Tuesday, April 11, 2017

Esbit CS985HA Cookset - Heaxmine vs. Alcohol Fuel

Last year I got an Esbit CS985HA cookset which includes two anodized aluminum pots, a pot stand, a Trangia-style spirit burner with snuffer lid, and a stand for burning solid fuel tablets. It also comes with a mesh storage sack. Overall, it's a lightweight and well-made little cooker which can be used with hexamine fuel tablets or alcohol.

In the picture below I've taken out the stove stand which nests inside the cookpot. In the stand I have the spirit burner and lid, the solid fuel stand, a bandana, matches in a Ziploc bag, and a bandana. I generally keep this all inside a plastic bag nested in the pot.

I've used it several times with the spirit burner, burning denatured alchohol and I've been happy with fuel consumption and boil times. However, I had not yet tried it with Esbit 14 gram hexamine fuel tablets, until yesterday.

I was especially curious to see how the hexamine compared with denatured alcohol, since hexamine can generate 13,300 BTUs per pound of fuel, compared with denatured alky's 11,570 BTUs/pound. (See: http://zenstoves.net/Fuels.htm) If the stove is equally efficient with both fuels, you'd expect the boil times to be reduced with hexamine.

However, everything is not equal. When using the spirit burner to boil water, it's more or less set-and-forget, until it's boiled. In the interest of science, I got out my Harbor Freight multimeter which can be used to measure temperatures with a thermocouple. (It also displays ambient temperature and relative humidity.) Hence the picture below, with a wire sticking out of the cookset:

I should note that I tried a couple methods to light the first hexamine tablet. I wanted to see how viable it would be to light it with sparks from a ferro rod, so I used my knife to scrape some of the fuel to create a little pile of powder on top of the tablet. No dice. I then added some dryer lint on top, which easily took a spark but failed to ignite the hexamine. Next I tried sitting the tablet on top of a wad of dryer lint, which again failed to ignite it.

At that point I abandoned the ferro rod and lit the tablet with a match.

The ambient temp was about 70*F and the 16 oz. of water started at 68*. When the first Esbit tablet burned out after about 11 minutes, the water temperature was 172*. That's hot enough for coffee or tea, but I wanted to make ramen for lunch, and in any event, you need to cook the noodles for three minutes after the water boils. So, I lit another tablet and put the pot back on.

It only took a couple more minutes to bring the water to a boil. I dumped in the seasoning packet and noodles, and replaced the lid. A couple minutes later I had to remove the lid as the soup began to boil over.

One reason I hadn't tried this cookset with the Esbit tablets is that based on past experience with hexamine, it leaves a sticky soot on your cookware. However, it appears that this stove burns the hexamine more efficiently than the older style folding Esbit cooker. Here's a pic of the stove on the left with the residue of two tablets and some dryer lint. On the right is the bottom of the pot. The residue on the pot wasn't sticky and later washed off with hot tap water.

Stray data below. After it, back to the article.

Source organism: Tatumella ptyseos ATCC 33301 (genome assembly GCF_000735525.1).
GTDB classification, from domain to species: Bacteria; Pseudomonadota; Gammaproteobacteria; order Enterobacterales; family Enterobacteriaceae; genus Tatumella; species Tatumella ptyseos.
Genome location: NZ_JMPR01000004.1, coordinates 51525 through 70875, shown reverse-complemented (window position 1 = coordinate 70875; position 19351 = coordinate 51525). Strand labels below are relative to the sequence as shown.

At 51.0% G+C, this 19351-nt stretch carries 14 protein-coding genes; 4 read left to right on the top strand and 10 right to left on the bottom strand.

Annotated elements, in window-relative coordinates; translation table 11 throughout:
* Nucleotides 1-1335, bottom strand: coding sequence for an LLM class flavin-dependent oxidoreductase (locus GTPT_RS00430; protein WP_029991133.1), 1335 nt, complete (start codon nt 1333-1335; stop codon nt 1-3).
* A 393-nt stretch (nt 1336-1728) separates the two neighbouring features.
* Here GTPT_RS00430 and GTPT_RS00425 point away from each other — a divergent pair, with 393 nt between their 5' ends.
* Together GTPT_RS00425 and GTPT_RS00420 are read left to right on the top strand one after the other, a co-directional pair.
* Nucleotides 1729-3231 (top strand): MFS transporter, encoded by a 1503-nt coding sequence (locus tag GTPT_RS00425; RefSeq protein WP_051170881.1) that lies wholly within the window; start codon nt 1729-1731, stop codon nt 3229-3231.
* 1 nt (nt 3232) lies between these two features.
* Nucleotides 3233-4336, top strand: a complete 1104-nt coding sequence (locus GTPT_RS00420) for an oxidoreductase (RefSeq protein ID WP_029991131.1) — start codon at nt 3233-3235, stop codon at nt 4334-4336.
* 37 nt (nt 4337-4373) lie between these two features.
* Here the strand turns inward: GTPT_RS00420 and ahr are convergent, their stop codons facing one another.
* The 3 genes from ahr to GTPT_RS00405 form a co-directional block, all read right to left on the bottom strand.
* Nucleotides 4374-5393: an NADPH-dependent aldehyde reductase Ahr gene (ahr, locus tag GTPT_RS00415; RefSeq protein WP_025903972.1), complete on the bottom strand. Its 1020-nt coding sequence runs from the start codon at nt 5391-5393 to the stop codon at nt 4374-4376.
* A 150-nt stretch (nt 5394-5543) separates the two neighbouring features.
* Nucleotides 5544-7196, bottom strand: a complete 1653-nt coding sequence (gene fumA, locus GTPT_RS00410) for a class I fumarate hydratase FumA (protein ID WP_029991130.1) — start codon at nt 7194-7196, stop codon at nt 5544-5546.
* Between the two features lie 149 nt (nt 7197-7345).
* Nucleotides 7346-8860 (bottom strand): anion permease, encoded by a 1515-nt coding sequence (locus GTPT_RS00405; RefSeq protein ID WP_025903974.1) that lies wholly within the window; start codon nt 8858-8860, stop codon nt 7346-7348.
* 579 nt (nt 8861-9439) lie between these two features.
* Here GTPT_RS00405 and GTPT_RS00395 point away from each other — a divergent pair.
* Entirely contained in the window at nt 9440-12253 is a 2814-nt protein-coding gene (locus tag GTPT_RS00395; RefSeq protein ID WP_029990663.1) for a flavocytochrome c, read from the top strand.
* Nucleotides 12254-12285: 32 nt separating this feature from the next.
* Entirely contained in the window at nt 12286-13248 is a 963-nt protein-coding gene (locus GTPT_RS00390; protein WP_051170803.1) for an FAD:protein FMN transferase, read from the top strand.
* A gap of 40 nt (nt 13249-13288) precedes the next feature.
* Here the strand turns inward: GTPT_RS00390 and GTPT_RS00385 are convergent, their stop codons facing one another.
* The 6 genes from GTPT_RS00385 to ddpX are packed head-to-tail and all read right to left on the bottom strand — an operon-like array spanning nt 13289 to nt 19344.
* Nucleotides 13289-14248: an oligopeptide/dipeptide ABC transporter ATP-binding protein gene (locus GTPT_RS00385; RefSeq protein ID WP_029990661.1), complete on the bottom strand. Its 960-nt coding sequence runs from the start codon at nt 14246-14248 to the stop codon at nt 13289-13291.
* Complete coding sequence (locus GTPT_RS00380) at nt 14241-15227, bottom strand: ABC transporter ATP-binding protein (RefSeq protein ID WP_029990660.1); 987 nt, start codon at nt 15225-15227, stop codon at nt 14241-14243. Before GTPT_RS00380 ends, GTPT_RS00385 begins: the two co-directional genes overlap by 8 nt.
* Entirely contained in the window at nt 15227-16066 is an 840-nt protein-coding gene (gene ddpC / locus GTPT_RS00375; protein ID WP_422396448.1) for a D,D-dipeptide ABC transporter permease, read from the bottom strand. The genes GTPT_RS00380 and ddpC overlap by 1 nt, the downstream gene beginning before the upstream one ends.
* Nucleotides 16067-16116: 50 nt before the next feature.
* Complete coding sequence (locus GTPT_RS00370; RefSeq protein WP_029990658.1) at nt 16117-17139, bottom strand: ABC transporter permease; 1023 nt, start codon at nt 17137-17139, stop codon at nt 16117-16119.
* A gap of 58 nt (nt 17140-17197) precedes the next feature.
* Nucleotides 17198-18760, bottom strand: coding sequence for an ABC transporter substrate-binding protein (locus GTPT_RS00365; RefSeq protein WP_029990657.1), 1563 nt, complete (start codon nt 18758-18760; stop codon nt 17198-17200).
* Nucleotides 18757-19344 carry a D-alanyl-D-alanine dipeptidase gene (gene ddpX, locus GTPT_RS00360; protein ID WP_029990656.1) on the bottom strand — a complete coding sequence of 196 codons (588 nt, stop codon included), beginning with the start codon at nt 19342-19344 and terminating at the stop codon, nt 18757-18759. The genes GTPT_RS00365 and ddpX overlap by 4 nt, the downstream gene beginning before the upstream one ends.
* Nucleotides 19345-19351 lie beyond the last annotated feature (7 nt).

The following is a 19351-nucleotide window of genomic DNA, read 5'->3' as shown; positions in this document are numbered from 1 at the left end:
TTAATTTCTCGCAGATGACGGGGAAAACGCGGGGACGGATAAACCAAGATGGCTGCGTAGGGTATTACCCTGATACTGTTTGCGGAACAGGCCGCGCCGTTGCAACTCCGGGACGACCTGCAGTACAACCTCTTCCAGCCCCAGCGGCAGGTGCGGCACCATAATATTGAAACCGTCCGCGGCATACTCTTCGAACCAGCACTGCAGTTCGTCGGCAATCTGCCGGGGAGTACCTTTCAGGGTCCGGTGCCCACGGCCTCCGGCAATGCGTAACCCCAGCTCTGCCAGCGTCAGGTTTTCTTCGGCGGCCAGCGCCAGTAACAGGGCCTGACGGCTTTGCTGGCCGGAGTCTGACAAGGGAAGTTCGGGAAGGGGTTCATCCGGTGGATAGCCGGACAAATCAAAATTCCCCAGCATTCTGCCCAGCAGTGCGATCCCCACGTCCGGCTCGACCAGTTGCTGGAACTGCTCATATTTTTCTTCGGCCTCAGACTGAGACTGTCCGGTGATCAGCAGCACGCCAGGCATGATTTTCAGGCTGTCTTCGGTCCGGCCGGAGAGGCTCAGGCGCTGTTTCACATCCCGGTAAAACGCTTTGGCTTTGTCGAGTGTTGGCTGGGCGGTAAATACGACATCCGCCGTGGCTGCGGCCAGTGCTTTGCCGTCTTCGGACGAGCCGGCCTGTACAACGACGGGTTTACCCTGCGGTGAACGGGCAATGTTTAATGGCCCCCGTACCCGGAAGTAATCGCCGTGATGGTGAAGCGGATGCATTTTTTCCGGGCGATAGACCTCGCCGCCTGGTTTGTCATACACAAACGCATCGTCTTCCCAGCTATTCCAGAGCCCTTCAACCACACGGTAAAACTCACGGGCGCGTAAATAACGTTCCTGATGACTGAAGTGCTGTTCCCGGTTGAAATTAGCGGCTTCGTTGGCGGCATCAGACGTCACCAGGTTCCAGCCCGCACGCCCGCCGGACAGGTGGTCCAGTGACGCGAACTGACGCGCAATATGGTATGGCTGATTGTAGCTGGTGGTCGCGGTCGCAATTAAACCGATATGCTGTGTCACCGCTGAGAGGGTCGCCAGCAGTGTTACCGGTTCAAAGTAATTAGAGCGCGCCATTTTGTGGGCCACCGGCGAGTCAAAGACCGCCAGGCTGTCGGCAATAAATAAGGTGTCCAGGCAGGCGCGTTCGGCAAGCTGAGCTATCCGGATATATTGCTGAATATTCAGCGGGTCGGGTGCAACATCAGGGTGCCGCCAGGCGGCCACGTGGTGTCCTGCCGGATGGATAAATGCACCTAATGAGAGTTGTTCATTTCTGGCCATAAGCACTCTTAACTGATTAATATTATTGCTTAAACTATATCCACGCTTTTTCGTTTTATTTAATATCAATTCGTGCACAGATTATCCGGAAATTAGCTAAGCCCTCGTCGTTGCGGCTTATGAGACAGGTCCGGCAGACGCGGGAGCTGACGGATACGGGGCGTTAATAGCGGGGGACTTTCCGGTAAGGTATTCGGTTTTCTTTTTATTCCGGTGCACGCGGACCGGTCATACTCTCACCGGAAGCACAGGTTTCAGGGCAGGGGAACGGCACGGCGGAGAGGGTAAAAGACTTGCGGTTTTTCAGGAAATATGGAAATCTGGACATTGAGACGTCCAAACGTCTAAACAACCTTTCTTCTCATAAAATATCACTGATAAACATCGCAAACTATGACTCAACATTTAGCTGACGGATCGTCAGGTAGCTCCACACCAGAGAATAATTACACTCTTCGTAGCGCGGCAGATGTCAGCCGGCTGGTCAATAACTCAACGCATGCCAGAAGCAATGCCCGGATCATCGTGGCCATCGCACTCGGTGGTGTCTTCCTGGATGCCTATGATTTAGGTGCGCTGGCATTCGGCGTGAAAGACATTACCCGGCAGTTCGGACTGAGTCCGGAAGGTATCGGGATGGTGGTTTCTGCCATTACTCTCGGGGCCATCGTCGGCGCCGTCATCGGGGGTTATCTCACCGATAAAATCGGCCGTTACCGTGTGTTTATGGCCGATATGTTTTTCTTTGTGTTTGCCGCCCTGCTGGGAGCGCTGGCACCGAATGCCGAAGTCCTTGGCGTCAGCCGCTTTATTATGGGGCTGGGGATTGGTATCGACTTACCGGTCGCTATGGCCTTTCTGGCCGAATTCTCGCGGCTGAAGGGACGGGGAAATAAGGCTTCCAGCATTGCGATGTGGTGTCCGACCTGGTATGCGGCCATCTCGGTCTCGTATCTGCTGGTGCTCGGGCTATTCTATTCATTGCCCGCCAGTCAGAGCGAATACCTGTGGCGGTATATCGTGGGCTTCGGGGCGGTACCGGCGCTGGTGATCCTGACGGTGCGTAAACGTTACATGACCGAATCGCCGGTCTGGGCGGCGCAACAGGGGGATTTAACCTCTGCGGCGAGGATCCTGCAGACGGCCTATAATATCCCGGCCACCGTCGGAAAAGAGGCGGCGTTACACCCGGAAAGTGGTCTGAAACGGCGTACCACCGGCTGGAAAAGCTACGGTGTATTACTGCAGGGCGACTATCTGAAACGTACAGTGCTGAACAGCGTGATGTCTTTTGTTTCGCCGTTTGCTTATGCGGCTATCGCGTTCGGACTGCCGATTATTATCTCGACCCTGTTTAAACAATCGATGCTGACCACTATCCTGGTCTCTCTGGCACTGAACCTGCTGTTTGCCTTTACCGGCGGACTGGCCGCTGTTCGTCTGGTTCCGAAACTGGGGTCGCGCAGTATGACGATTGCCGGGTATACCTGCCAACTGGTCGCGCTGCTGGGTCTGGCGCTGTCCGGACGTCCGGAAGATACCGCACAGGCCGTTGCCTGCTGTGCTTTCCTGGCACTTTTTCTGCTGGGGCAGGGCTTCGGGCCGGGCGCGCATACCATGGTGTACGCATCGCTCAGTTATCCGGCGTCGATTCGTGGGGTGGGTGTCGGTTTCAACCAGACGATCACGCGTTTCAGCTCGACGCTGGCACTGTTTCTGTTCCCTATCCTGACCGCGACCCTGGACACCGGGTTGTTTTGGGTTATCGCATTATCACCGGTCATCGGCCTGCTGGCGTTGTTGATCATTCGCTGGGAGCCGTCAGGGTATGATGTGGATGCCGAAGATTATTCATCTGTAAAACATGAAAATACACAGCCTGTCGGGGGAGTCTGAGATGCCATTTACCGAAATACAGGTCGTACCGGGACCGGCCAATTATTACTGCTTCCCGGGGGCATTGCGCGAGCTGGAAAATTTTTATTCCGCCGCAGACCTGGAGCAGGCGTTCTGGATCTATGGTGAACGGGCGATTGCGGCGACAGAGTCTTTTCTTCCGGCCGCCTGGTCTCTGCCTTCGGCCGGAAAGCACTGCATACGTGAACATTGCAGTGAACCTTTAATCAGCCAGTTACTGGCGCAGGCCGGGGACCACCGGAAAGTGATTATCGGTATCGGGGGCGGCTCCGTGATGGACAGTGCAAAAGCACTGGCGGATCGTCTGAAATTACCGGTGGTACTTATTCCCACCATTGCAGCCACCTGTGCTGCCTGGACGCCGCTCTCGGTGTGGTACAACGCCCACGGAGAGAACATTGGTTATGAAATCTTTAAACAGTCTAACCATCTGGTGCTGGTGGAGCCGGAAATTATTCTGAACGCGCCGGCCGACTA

A complaint many have about hexamine is the smell. The unburnt fuel smells like fish, and in an inefficient stove the stink is magnified. When I tried out this stove there wasn't much smell, indicates to me that it's burning efficiently. In contrast, the folding Esbit stoves stink.

To quantify any difference in performance between hexamine and alcohol fuel, today I repeated the experiment but used the spirit burner. Today both the ambient temp and water from the tap were a couple degrees warmer. Both ambient and water temp started at about 73*

The spirit burner lights easily with a ferro rod; today it lit with one spark. The stove then takes a couple minutes to heat the fuel to the point where it vaporizes and comes out the holes around the rim.

One big disadvantage in my opinion is that even after the stove reaches full bloom, the alcohol flame is nearly invisible in daylight, unlike the flame from burning hexamine. In this picture the stove is lit and giving off noticeable heat:

The alky burner took about 9 minutes to bring 16 oz. of water to a rolling boil. Even though the ambient and water temps started off a few degrees warmer today, that wouldn't account for the several minute shorter boil time. Even though hexamine packs more BTUs per pound than denatured alcohol, given this particular design, the spirit burner is more efficient.

I should note that boil times for both fuels would have been reduced had I used a windscreen to reduce convection loss and help reflect some heat back to the pot.

Based on this comparison I'm going to stick with denatured alcohol for most of my use. Esbit tablets are handy and will warm water enough for a cup of tea or coffee, and should work OK for heating a can of Vienna sausages in the small pan. However, the spirit burner is easier to light and snuff out, and appears to heat water more quickly.